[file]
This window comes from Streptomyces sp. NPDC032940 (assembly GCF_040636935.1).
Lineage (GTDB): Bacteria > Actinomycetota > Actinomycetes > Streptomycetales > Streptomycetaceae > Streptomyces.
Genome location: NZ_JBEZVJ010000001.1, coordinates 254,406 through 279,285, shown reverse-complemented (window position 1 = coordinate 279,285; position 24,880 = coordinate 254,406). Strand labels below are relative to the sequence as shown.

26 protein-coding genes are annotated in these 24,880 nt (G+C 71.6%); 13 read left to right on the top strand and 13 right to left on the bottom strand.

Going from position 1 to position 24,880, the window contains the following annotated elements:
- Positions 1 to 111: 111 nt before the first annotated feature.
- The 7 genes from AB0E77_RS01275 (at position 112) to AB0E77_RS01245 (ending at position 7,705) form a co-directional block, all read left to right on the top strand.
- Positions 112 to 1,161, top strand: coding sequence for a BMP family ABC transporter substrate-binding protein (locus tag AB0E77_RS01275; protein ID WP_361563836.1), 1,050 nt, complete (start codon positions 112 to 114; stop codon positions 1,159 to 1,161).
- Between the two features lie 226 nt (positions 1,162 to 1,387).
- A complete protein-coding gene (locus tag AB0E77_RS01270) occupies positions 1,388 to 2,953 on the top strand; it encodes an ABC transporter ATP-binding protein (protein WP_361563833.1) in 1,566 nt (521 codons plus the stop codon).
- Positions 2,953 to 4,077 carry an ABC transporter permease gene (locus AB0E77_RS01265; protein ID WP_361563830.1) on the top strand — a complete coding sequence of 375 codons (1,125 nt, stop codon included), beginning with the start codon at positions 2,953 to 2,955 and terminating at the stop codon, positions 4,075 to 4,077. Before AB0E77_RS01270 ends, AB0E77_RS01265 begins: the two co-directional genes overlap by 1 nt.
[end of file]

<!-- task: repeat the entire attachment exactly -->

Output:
This window comes from Streptomyces sp. NPDC032940 (assembly GCF_040636935.1).
Lineage (GTDB): Bacteria > Actinomycetota > Actinomycetes > Streptomycetales > Streptomycetaceae > Streptomyces.
Genome location: NZ_JBEZVJ010000001.1, coordinates 254,406 through 279,285, shown reverse-complemented (window position 1 = coordinate 279,285; position 24,880 = coordinate 254,406). Strand labels below are relative to the sequence as shown.

26 protein-coding genes are annotated in these 24,880 nt (G+C 71.6%); 13 read left to right on the top strand and 13 right to left on the bottom strand.

Going from position 1 to position 24,880, the window contains the following annotated elements:
- Positions 1 to 111: 111 nt before the first annotated feature.
- The 7 genes from AB0E77_RS01275 (at position 112) to AB0E77_RS01245 (ending at position 7,705) form a co-directional block, all read left to right on the top strand.
- Positions 112 to 1,161, top strand: coding sequence for a BMP family ABC transporter substrate-binding protein (locus tag AB0E77_RS01275; protein ID WP_361563836.1), 1,050 nt, complete (start codon positions 112 to 114; stop codon positions 1,159 to 1,161).
- Between the two features lie 226 nt (positions 1,162 to 1,387).
- A complete protein-coding gene (locus tag AB0E77_RS01270) occupies positions 1,388 to 2,953 on the top strand; it encodes an ABC transporter ATP-binding protein (protein WP_361563833.1) in 1,566 nt (521 codons plus the stop codon).
- Positions 2,953 to 4,077 carry an ABC transporter permease gene (locus AB0E77_RS01265; protein ID WP_361563830.1) on the top strand — a complete coding sequence of 375 codons (1,125 nt, stop codon included), beginning with the start codon at positions 2,953 to 2,955 and terminating at the stop codon, positions 4,075 to 4,077. Before AB0E77_RS01270 ends, AB0E77_RS01265 begins: the two co-directional genes overlap by 1 nt.